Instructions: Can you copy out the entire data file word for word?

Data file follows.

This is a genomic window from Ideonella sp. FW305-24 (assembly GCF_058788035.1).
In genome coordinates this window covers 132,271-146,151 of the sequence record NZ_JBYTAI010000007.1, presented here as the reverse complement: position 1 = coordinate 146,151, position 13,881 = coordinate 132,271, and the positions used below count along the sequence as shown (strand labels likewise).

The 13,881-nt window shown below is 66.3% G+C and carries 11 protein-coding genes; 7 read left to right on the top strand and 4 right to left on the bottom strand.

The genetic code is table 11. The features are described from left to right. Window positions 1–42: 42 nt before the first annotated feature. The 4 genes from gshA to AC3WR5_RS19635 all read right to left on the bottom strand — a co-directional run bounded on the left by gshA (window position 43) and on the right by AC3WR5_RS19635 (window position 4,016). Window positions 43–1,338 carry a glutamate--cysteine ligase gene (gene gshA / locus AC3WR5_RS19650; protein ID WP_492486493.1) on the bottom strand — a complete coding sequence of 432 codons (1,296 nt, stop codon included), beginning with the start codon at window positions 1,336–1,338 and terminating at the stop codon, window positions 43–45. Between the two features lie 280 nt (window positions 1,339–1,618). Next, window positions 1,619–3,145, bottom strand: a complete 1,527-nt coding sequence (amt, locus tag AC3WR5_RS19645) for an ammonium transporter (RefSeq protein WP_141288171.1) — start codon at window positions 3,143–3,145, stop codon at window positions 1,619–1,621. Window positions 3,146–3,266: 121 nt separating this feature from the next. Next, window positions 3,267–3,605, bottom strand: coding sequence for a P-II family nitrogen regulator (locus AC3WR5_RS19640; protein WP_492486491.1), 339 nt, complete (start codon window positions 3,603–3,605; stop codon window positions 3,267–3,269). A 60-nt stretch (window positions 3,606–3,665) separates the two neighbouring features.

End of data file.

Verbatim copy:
This is a genomic window from Ideonella sp. FW305-24 (assembly GCF_058788035.1).
In genome coordinates this window covers 132,271-146,151 of the sequence record NZ_JBYTAI010000007.1, presented here as the reverse complement: position 1 = coordinate 146,151, position 13,881 = coordinate 132,271, and the positions used below count along the sequence as shown (strand labels likewise).

The 13,881-nt window shown below is 66.3% G+C and carries 11 protein-coding genes; 7 read left to right on the top strand and 4 right to left on the bottom strand.

The genetic code is table 11. The features are described from left to right. Window positions 1–42: 42 nt before the first annotated feature. The 4 genes from gshA to AC3WR5_RS19635 all read right to left on the bottom strand — a co-directional run bounded on the left by gshA (window position 43) and on the right by AC3WR5_RS19635 (window position 4,016). Window positions 43–1,338 carry a glutamate--cysteine ligase gene (gene gshA / locus AC3WR5_RS19650; protein ID WP_492486493.1) on the bottom strand — a complete coding sequence of 432 codons (1,296 nt, stop codon included), beginning with the start codon at window positions 1,336–1,338 and terminating at the stop codon, window positions 43–45. Between the two features lie 280 nt (window positions 1,339–1,618). Next, window positions 1,619–3,145, bottom strand: a complete 1,527-nt coding sequence (amt, locus tag AC3WR5_RS19645) for an ammonium transporter (RefSeq protein WP_141288171.1) — start codon at window positions 3,143–3,145, stop codon at window positions 1,619–1,621. Window positions 3,146–3,266: 121 nt separating this feature from the next. Next, window positions 3,267–3,605, bottom strand: coding sequence for a P-II family nitrogen regulator (locus AC3WR5_RS19640; protein WP_492486491.1), 339 nt, complete (start codon window positions 3,603–3,605; stop codon window positions 3,267–3,269). A 60-nt stretch (window positions 3,606–3,665) separates the two neighbouring features.